Montreal: After the COP15 conference adopted a historic deal here last week to protect nature, experts believe the key challenge for India now is to align the national goals with the Global Biodiversity Framework (GBF) and take effective capacity-building measures at all levels.
The 15th Conference of Parties (COP) to the Convention on Biological Diversity (CBD) ended on a high note with nearly 200 countries, including India, adopting a historic deal to preserve nature and reverse damage to ecosystems after four years of fraught negotiations.
India, which is one of the Parties to the convention, pushed for Digital Sequence Information (DSI) to be considered under the CBD’s access and benefit sharing mechanism, among many other targets during the run-up to the conference and through the anxious final moments until the Kunming-Montreal Global Biodiversity Framework (GBF) became a reality.
The Indian delegation was led by Bhupender Yadav, Minister of Environment, Forest and Climate Change along with a team of officers from the government.
“India negotiated strongly and held discussions with the COP Presidency and the Secretariat of the Convention on Biological Diversity before the final Global Biodiversity Framework was put up for adoption,” Yadav said.
“The suggestions from India to keep all the goals and targets, globally, were accepted, along with other propositions. India’s pitch for Lifestyle for Environment (LiFE), and common but differentiated responsibilities and respective capabilities found an echo in the GBF,” he added.
The LiFE initiative was introduced by Prime Minister Narendra Modi at COP26 in Glasgow last year. It is a campaign to encourage “mindful and deliberate utilisation, instead of mindless and destructive consumption” to protect and preserve the environment, in line with the Framework’s Target 16 on sustainable consumption.
Vinod Mathur, former chairperson of National Biodiversity Authority (NBA) agreed, saying the Indian delegation made a significant contribution in developing consensus on several issues relevant to the developing South’.
In fact, a majority of biodiversity-rich countries are located in Asia, Africa, and South America between the Tropic of Cancer and the Tropic of Capricorn.
The Chinese-brokered deal is aimed at saving the lands, oceans, and species from pollution, degradation, and climate change.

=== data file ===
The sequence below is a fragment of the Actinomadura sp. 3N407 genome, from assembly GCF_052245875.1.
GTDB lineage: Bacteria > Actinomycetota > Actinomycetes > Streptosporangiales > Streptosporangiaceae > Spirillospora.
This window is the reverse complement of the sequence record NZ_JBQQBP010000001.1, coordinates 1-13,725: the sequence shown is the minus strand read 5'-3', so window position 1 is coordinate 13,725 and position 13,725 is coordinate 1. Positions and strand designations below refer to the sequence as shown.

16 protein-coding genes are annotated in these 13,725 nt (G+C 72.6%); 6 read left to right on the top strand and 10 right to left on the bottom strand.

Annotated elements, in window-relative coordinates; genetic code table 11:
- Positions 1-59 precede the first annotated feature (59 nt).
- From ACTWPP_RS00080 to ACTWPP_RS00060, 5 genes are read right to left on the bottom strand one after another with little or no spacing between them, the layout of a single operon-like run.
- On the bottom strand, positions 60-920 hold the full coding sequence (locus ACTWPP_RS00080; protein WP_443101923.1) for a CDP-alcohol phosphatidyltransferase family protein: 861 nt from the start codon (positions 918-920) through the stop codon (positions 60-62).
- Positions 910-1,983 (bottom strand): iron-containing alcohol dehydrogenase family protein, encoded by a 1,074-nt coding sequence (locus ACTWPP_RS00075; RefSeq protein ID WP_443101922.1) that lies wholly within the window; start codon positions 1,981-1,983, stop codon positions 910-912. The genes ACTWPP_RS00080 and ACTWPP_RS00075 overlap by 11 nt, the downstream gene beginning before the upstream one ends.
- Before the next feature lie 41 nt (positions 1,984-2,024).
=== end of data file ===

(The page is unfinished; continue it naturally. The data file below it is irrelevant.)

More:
The GBF aims to conserve 30 per cent of land, inland water and ocean ecosystems by 2030, also known as 30 by 30.
India is already a member of the High Ambition Coalition (HAC), a group of over 113 countries that aims to bring 30 per cent of the world’s geographical area under conservation by 2030.
The Framework also commits countries to “take effective legal, policy, administrative and capacity-building measures at all levels, as appropriate, to ensure the fair and equitable sharing of benefits that arise from the utilisation of genetic resources and from digital sequence information on genetic resources, as well as traditional knowledge associated with genetic resources.”
DSI, which was adopted as part of the historic deal to save biodiversity at the COP15 conference, will ensure flow of funds to countries like India from users such as biotechnology companies which access its biodiversity and related genetic information, experts say.
“With DSI becoming a reality, developing countries that are rich in biodiversity would benefit from funds to conserve their biodiversity. This will help the indigenous communities who conserve biodiversity and associate traditional knowledge in a big way,” NBA Secretary Justin Mohan added.
Guido Broekhoven, Head of Policy Research and Development, WWF, said DSI will benefit India by financing more ambitious efforts on conservation that the country can implement.
“I think there will be increased biodiversity finance related to these increased efforts for conservation. It is also clear that the transformation of these sectors to try and fund biodiversity loss needs to happen in an equitable way,” he told PTI.
Souparna Lahiri, Climate Policy Advisor, Global Forest Coalition, noted that with GBF having been adopted, India will have to take effective legal, policy, administrative and capacity-building measures at all levels.
“These measures should be appropriate to ensure the fair and equitable sharing of benefits that arise from the utilisation of genetic resources and from DSI on genetic resources, as well as traditional knowledge associated with genetic resources, and facilitating appropriate access to genetic resources,” Lahiri told PTI.
This is especially important as one of the most contentious issues in the negotiations was the finance package to support conservation efforts globally, and particularly in developing countries.
The deal commits to progressively increase the level of financial resources from all sources by 2030, mobilising at least USD 200 billion per year. This represents roughly a doubling from a 2020 baseline.